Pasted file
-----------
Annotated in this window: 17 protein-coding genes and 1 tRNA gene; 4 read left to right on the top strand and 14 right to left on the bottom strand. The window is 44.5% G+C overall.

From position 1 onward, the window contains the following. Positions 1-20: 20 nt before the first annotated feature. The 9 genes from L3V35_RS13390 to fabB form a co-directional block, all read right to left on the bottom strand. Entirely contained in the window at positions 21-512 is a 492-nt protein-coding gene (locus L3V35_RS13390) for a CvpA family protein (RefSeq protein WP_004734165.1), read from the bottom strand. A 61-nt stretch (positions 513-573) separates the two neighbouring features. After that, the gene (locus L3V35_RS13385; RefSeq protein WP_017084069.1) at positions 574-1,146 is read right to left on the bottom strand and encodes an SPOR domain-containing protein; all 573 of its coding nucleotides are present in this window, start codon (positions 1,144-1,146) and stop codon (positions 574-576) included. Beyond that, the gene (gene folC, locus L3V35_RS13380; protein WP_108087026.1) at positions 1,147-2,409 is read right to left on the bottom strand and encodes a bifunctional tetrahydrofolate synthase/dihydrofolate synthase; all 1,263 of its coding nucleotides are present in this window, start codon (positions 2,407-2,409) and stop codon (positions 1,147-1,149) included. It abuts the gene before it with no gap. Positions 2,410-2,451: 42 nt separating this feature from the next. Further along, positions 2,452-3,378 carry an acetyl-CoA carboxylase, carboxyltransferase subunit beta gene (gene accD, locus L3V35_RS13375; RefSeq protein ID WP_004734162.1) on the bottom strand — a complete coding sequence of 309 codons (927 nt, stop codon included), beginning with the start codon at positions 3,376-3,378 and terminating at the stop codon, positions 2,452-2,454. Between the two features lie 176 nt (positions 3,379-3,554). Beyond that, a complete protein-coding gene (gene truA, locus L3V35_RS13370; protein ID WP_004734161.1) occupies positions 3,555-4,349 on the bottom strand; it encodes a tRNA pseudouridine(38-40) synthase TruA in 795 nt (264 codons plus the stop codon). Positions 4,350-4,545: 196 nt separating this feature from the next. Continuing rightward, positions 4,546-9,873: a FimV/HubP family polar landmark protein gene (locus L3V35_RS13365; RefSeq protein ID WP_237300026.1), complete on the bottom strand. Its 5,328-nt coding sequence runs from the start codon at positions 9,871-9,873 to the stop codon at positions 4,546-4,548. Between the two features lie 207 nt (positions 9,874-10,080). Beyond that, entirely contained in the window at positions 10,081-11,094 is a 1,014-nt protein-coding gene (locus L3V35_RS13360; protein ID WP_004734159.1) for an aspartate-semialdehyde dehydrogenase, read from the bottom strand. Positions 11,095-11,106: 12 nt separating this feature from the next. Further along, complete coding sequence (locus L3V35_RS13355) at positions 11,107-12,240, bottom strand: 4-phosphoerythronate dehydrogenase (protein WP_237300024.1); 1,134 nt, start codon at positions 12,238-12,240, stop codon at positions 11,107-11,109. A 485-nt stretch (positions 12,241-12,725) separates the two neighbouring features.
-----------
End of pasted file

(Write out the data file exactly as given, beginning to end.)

Annotated in this window: 17 protein-coding genes and 1 tRNA gene; 4 read left to right on the top strand and 14 right to left on the bottom strand. The window is 44.5% G+C overall.

From position 1 onward, the window contains the following. Positions 1-20: 20 nt before the first annotated feature. The 9 genes from L3V35_RS13390 to fabB form a co-directional block, all read right to left on the bottom strand. Entirely contained in the window at positions 21-512 is a 492-nt protein-coding gene (locus L3V35_RS13390) for a CvpA family protein (RefSeq protein WP_004734165.1), read from the bottom strand. A 61-nt stretch (positions 513-573) separates the two neighbouring features. After that, the gene (locus L3V35_RS13385; RefSeq protein WP_017084069.1) at positions 574-1,146 is read right to left on the bottom strand and encodes an SPOR domain-containing protein; all 573 of its coding nucleotides are present in this window, start codon (positions 1,144-1,146) and stop codon (positions 574-576) included. Beyond that, the gene (gene folC, locus L3V35_RS13380; protein WP_108087026.1) at positions 1,147-2,409 is read right to left on the bottom strand and encodes a bifunctional tetrahydrofolate synthase/dihydrofolate synthase; all 1,263 of its coding nucleotides are present in this window, start codon (positions 2,407-2,409) and stop codon (positions 1,147-1,149) included. It abuts the gene before it with no gap. Positions 2,410-2,451: 42 nt separating this feature from the next. Further along, positions 2,452-3,378 carry an acetyl-CoA carboxylase, carboxyltransferase subunit beta gene (gene accD, locus L3V35_RS13375; RefSeq protein ID WP_004734162.1) on the bottom strand — a complete coding sequence of 309 codons (927 nt, stop codon included), beginning with the start codon at positions 3,376-3,378 and terminating at the stop codon, positions 2,452-2,454. Between the two features lie 176 nt (positions 3,379-3,554). Beyond that, a complete protein-coding gene (gene truA, locus L3V35_RS13370; protein ID WP_004734161.1) occupies positions 3,555-4,349 on the bottom strand; it encodes a tRNA pseudouridine(38-40) synthase TruA in 795 nt (264 codons plus the stop codon). Positions 4,350-4,545: 196 nt separating this feature from the next. Continuing rightward, positions 4,546-9,873: a FimV/HubP family polar landmark protein gene (locus L3V35_RS13365; RefSeq protein ID WP_237300026.1), complete on the bottom strand. Its 5,328-nt coding sequence runs from the start codon at positions 9,871-9,873 to the stop codon at positions 4,546-4,548. Between the two features lie 207 nt (positions 9,874-10,080). Beyond that, entirely contained in the window at positions 10,081-11,094 is a 1,014-nt protein-coding gene (locus L3V35_RS13360; protein ID WP_004734159.1) for an aspartate-semialdehyde dehydrogenase, read from the bottom strand. Positions 11,095-11,106: 12 nt separating this feature from the next. Further along, complete coding sequence (locus L3V35_RS13355) at positions 11,107-12,240, bottom strand: 4-phosphoerythronate dehydrogenase (protein WP_237300024.1); 1,134 nt, start codon at positions 12,238-12,240, stop codon at positions 11,107-11,109. A 485-nt stretch (positions 12,241-12,725) separates the two neighbouring features.